Read more at the Johns Hopkins Center for Health Security
NYS Vaccine and COVID Update –
Vaccine Stats as of March 20:
One Vaccine Dose
- 89.3% of all New Yorkers – 16,448,924 (plus 1,889 from a day earlier).
- In the Hudson Valley 1,710,557 (plus 297).
- 75.9% of all New Yorkers – 14,737,334 (plus 1,805).
- In the Hudson Valley – 1,501,374 (plus 276).
- All New Yorkers – 7,265,004
- In the Hudson Valley – 864,009
The Governor updated COVID data through March 20. There were 12 COVID related deaths for a total reported of 69,958
- Patients Currently in Hospital statewide: 900.
- Patients Currently in ICU Statewide: 159
7 Day Average Positivity Rate – Cases per 100K population
- Statewide 1.87% – 10.30 positive cases per 100,00 population
- Mid-Hudson: 2.36% – 16.32 positive cases per 100,00 population
New York HERO Act Designation Over, Six Months Later
The New York HERO Act website was quietly updated on the afternoon of March 18, 2022 to confirm that the designation of COVID-19 as an airborne infectious disease that presents a serious risk of harm to the public health has ended. This means the “activation” of HERO Act safety plans is over. As such, elements of the HERO Act plan are no longer required to be implemented, including daily health screening, and social distancing.
On March 17, 2022, the designation of COVID-19 as an airborne infectious disease that presents a serious risk of harm to the public health under the HERO Act ended. Private sector employers are no longer required to implement their workforce safety plans.
Virginia Is Undoing COVID Workplace Rules, Weakening in OSHA’s Permanent Rule Argument
With state and local elected officials pulling back on COVID-19 restrictions across the country, it should not seem too surprising that the state of Virginia is getting ready to withdraw its pandemic-related employee health and safety requirements that earlier served as an example for other states to follow. On Feb. 16, the Virginia Department of Labor and Industry (DOLI) Safety and Health Codes Board (HCB) voted to recommend revoking the Commonwealth’s COVID-19 permanent workplace safety standard.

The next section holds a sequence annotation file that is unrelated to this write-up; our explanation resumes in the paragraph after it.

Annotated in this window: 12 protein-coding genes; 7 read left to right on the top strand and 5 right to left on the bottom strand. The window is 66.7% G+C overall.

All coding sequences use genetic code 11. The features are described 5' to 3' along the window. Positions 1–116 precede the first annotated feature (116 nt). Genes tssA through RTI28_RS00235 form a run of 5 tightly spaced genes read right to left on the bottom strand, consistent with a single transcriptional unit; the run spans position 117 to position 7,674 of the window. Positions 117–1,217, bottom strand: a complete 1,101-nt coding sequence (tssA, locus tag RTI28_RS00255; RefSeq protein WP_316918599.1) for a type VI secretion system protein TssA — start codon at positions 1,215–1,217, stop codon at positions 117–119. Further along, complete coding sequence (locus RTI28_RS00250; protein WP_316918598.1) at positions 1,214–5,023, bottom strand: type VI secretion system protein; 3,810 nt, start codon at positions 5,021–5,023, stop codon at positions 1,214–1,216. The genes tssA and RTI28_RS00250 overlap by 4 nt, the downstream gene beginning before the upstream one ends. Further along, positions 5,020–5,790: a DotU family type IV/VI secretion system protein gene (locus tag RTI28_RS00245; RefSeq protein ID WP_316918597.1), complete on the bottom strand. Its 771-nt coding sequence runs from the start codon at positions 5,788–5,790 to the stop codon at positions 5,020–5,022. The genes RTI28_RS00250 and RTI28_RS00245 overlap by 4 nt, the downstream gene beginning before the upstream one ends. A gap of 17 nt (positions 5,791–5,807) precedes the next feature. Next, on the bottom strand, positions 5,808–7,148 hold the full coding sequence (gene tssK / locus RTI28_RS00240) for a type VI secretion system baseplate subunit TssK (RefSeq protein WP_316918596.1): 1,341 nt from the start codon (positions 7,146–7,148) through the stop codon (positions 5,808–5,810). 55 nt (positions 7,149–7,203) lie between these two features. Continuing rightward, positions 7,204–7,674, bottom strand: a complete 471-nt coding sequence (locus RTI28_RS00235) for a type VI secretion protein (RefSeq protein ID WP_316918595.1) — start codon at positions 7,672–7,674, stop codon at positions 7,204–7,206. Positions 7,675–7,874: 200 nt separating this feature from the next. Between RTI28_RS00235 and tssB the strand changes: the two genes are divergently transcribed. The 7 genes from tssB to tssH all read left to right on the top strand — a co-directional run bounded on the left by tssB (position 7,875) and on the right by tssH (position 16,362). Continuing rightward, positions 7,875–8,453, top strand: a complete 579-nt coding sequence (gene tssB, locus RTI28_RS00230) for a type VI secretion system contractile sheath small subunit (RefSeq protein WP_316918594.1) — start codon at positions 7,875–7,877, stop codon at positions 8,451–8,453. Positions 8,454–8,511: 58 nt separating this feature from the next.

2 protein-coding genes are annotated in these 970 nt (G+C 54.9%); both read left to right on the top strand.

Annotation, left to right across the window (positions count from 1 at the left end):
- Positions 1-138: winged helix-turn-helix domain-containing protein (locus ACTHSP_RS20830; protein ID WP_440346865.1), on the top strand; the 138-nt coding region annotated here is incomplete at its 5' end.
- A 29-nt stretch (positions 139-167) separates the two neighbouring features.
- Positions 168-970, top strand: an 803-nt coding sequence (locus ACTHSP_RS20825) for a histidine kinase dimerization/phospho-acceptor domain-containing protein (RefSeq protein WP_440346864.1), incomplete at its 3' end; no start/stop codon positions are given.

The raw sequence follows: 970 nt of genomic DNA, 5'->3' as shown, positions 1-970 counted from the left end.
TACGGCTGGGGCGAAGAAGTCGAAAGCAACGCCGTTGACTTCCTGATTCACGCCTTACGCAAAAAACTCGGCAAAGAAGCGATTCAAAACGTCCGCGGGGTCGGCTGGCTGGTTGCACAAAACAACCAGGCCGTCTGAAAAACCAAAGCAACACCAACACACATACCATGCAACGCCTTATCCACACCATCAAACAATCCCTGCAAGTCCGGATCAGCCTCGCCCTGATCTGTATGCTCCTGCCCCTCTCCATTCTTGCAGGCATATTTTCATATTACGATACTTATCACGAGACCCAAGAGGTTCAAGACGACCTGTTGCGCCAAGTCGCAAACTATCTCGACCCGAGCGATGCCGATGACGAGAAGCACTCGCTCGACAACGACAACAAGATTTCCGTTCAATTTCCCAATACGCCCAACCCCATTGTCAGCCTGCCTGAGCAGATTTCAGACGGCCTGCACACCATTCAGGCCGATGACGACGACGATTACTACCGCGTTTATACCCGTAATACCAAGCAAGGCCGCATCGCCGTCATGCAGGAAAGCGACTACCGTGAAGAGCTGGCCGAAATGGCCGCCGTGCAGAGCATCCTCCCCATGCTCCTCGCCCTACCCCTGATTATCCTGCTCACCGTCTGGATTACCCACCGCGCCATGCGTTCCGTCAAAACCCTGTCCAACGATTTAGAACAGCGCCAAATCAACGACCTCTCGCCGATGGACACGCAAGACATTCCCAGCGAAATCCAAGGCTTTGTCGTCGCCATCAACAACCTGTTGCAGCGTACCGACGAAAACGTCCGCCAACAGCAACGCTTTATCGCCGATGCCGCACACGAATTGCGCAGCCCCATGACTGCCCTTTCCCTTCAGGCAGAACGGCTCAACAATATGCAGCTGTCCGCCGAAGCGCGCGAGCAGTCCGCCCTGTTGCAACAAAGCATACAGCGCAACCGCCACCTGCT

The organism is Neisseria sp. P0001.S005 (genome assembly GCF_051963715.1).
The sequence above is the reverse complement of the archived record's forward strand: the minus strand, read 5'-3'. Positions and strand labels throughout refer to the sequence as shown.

OSHA issued an ETS requiring employers to ensure their employees were vaccinated against COVID. The U.S. Supreme Court struck down that particular standard as unconstitutional earlier this year. At present, the federal agency is swimming against the tide of nationwide rollbacks and is attempting to resurrect some of these requirements by engaging in a permanent rulemaking process, which federal officials believe would survive future court review.
Omicron v Delta – Study Reaffirms What We All Suspected
Researchers have confirmed what doctors had already noticed about the Omicron variant of covid-19: that cases are a lot milder than with Delta, which it replaced as the world’s dominant strain. A study published on Thursday in the Lancet, a journal, found that this is because Omicron is intrinsically a less severe virus than Delta.
The study examined 1.5m COVID cases in Britain. After adjusting for past infection, vaccination status and so on, the researchers found that the risk of hospitalization for Omicron cases was 59% lower than for Delta. The risk of dying was 69% lower. Unvaccinated people were also less sickened by Omicron than by Delta. Vaccines were somewhat less effective against Omicron but still highly protective. Three jabs reduced risk of hospitalization or death by more than 70%. Inevitably, Omicron will be overtaken by other variants. The hope is that they will be weaker still.
A New COVID Variant ‘Not Yet Known to the World’ Just Recorded in Israel is Not Yet Cause for Alarm
Two Israeli travelers returning home from abroad were found carrying a combination of the Omicron variant and the BA.2 “stealth” Omicron variant—a mutation COVID that the country’s health ministry said is “not yet known to the world.” The Israeli Ministry of Health noted that two COVID strains combining into a new variant was a common phenomenon, explaining that when there are two viruses in the same cell and it multiplies, “they exchange genetic material, creating a new virus.”
Some scientists argue that stealth Omicron deserves its own Greek letter name in the coronavirus lexicon, but while BA.2 exhibits divergent mutations from the original Omicron variant, scientists have been more comfortable calling it a subvariant, as it shares many similar characteristics with its parent strain.
Hudson Valley Unemployment Rate Drops to 3.6 Percent in January, Labor Force Down Year on Year